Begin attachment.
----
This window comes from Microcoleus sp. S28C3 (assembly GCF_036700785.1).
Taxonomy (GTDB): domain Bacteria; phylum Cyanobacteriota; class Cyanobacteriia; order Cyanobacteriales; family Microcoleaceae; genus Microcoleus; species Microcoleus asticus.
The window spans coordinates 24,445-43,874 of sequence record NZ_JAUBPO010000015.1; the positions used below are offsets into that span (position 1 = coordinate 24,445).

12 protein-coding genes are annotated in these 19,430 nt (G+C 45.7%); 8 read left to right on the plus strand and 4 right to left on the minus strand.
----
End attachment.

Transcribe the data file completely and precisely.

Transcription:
This window comes from Microcoleus sp. S28C3 (assembly GCF_036700785.1).
Taxonomy (GTDB): domain Bacteria; phylum Cyanobacteriota; class Cyanobacteriia; order Cyanobacteriales; family Microcoleaceae; genus Microcoleus; species Microcoleus asticus.
The window spans coordinates 24,445-43,874 of sequence record NZ_JAUBPO010000015.1; the positions used below are offsets into that span (position 1 = coordinate 24,445).

12 protein-coding genes are annotated in these 19,430 nt (G+C 45.7%); 8 read left to right on the plus strand and 4 right to left on the minus strand.